from The American Heritage® Dictionary of the English Language, 4th Edition
- n. A function on an electronic recording device, such as a videocassette or tape player, that permits rapid advancement of the tape.
- n. The mechanism, such as a button, used to activate this function.
- n. Informal A rapidly changing situation or series of events: "The trial was on fast forward” ( Nelson DeMille).
- intransitive v. To advance a tape rapidly on an electronic recording device.
- transitive v. To advance (a tape) rapidly on such a device.
from Wiktionary, Creative Commons Attribution/Share-Alike License
- v. Alternative spelling of fast forward.
Sorry, no etymologies found.
But C4's advertising sales team found the themed advert breaks increase viewer engagement by 80%, so people are less likely to be distracted – and they cannot fast-forward live adverts.
I, like so many others, watch the opening, fast-forward to the musical guest maybe, watch the news, then erase.
But I'm with you that the best way to watch SNL though it's hardly unique to this season is with a heavy hand on the fast-forward.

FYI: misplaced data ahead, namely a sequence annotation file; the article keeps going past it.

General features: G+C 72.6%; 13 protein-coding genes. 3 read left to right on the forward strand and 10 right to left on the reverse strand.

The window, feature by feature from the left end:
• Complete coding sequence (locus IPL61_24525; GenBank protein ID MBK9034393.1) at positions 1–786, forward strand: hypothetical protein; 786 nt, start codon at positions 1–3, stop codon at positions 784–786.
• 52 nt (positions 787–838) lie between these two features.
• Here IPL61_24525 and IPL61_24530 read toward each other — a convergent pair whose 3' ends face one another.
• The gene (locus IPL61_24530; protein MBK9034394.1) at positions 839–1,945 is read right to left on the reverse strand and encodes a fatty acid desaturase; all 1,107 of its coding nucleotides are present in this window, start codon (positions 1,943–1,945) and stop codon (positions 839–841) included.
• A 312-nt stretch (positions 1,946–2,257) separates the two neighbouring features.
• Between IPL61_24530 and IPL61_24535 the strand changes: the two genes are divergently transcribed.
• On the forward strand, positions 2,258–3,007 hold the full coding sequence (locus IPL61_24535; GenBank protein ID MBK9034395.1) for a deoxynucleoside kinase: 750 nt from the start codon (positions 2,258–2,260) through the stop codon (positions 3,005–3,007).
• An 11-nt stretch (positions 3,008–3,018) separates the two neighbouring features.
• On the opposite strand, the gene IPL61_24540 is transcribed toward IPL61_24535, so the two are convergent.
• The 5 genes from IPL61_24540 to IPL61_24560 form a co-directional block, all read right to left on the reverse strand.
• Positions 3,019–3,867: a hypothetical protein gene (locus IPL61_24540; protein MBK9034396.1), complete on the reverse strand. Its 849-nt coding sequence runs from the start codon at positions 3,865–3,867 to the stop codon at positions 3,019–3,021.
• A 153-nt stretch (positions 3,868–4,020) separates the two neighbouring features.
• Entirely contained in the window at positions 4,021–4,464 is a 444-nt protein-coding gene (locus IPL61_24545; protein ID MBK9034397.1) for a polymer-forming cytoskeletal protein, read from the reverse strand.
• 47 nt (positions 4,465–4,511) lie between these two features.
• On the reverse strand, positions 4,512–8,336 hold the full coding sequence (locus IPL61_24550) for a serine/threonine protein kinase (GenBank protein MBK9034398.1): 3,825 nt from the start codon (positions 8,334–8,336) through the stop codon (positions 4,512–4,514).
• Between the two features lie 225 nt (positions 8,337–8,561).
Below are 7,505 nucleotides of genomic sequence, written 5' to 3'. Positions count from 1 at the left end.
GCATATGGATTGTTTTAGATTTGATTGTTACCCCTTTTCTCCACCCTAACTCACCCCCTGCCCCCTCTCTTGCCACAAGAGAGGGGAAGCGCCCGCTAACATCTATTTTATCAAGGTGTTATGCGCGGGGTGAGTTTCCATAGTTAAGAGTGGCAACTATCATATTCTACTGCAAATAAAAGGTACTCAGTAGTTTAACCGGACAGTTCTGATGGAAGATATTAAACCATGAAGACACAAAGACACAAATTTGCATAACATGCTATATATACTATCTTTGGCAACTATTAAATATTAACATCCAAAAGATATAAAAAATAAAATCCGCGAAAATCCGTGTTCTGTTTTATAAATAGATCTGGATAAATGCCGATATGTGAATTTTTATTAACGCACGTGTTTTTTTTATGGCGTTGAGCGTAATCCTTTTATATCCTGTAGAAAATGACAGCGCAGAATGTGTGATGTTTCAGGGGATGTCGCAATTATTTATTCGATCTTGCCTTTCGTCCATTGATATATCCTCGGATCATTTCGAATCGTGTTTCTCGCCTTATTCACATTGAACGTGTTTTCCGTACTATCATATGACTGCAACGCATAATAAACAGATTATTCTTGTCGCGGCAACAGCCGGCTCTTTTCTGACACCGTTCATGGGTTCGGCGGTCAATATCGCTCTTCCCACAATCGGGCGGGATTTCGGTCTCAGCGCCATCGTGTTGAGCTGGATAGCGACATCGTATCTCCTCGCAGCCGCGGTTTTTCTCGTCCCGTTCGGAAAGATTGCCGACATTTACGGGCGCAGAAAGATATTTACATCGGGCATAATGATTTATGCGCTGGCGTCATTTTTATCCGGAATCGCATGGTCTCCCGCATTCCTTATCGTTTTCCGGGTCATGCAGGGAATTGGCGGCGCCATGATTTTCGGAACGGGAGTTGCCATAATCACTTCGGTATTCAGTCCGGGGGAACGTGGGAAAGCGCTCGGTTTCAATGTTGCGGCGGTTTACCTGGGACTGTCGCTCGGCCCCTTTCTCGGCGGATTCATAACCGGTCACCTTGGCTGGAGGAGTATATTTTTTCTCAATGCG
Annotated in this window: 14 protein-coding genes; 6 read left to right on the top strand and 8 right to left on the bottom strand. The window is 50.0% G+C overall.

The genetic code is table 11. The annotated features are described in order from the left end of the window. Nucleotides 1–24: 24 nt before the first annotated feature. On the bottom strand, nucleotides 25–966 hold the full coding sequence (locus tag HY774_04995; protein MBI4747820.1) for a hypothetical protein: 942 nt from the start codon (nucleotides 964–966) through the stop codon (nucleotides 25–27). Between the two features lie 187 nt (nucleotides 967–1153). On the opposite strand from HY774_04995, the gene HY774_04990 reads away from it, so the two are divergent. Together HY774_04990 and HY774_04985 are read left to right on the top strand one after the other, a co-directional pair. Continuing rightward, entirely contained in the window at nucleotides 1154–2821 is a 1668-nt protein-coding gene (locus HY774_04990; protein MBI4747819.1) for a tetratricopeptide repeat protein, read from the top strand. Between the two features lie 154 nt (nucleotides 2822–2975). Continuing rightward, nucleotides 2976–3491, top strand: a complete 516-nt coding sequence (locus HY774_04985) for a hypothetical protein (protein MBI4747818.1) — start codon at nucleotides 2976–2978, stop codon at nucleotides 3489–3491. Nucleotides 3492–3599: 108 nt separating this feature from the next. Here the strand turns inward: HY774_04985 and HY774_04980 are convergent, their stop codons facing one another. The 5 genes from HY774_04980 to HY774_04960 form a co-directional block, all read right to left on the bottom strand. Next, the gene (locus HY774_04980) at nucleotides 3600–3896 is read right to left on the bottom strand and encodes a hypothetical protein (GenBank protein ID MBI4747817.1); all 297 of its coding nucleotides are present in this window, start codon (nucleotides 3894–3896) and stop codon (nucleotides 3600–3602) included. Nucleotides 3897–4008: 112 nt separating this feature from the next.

We can fast-forward our DVRs and find out what is going to happen.
The nuances of the characters are all lost in the Hollywood all-star team, and a plot that might have been carefully unraveled and delicately developed was instead set on fast-forward and never readjusted.
It would be as though they were watching the seasons change in fast-forward.
Miss a chapter, skip a quiz, fast-forward a few pages, and you may miss an ingredient that is essential to what makes a good relationship really good.
Digital video recorders are everywhere now, and they are used for two obvious purposes: to record television programs for later viewing, and to fast-forward through commercials.
The article is worth reading in full, but fast-forward to the end to find Rogers 'sensible policy proposal.
It's why God created the DVR and fast-forward button.